The nice thing about the Undercurrents theatre festival having moved downtown to Arts Court theatre (previously housed at the Irving Greenberg Centre) is that it is now much easier to accommodate performances so small and so intimate that even the black box theatre is too large. A prime example is Air, a thirty minute physical piece out of Guelph, directed by Richard Beaune and performed by Trevor Copp. The smaller stage space in the lobby, though not as soundproof as one might like, allows the audience to get a closer, more focused look at Copp’s movement style.
The show is described in the program as being a series of “physical high impact sequences” that explore the different realms of the “physical, spiritual, and psychological” where movement ventures into places where “words cannot follow.” In this case we have three scenes entitled “The Stag Hunter”, “Ascension”, and “The Astounding Gigantism of Mr. Small”. Created by both Beaune and Copp, the two individuals have equally impressive backgrounds in the performing arts. The former having directed at both Stratford and Shaw festivals and taught at both York University and George Brown College, while the latter a champion ballroom dancer, mime, and contact improviser, who studied at the Marcel Marceau School in Paris.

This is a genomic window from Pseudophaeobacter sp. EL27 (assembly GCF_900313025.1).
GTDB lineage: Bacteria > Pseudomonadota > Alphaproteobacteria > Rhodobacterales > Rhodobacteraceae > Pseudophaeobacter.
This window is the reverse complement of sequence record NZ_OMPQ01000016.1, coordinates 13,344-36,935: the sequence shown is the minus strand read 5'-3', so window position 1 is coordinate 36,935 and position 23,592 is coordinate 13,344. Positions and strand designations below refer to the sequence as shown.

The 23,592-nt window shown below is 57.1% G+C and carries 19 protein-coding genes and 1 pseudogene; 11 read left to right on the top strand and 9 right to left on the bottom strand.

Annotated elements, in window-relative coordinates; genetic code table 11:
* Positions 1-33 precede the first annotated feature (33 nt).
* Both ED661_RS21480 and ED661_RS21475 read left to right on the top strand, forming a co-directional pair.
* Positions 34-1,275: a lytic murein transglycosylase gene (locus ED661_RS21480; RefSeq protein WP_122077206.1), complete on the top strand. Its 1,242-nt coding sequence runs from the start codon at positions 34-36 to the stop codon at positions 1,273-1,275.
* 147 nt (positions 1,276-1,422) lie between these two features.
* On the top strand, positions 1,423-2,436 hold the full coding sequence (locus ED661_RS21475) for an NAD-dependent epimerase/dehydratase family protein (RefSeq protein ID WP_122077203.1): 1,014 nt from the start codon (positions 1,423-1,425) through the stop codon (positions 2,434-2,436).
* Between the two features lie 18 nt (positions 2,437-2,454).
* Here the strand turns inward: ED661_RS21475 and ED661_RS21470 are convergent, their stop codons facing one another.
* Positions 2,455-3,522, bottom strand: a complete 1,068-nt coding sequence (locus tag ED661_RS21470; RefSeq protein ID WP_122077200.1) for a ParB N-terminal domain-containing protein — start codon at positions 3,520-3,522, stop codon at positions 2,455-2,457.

Credentials aside, for a piece entitled Air it feels incredibly grounded and heavy and does not seem as polished as its resume makes it out to be. For starters, at the beginning of the piece the performer tells his audience to get close so we can see his feet because he believes that if you can’t see his feet, you can’t hear him talking: which is a lovely sentiment except that, even if his feet are doing all of the talking, this show has way too much mime walking for Copp to say anything really profound. You can see from the marks left from his Tom shoes on the black stage that he hardly leaves centre and the sometimes symbolic, most times (quite) literal choreography tells a disjointed story.
The soundtrack doesn’t seem to fit the piece either: the movements are too small and closed for the grandiose overtures of classical symphonies like Beethoven’s “Moonlight Sonata”. Perhaps the most confusing of all, however, is how the performer introduces the titles of each scene directly to the audience, questioning the piece’s effectiveness as “high impact” physical theatre. If we needed to move closer to the stage to see what the performer’s feet are saying, then why the need to preface his choreography with words? It directly undercuts the power of physical language.
As founder of the successful Tottering Biped Theatre, I am not questioning Copp’s credibility, skills, or reputation as an artist. It’s because of all these things that it just seems surprising that Air feels so rough around the edges.
Undercurrents runs Feb. 12th-21st
Ticket info and festival schedule can be found here.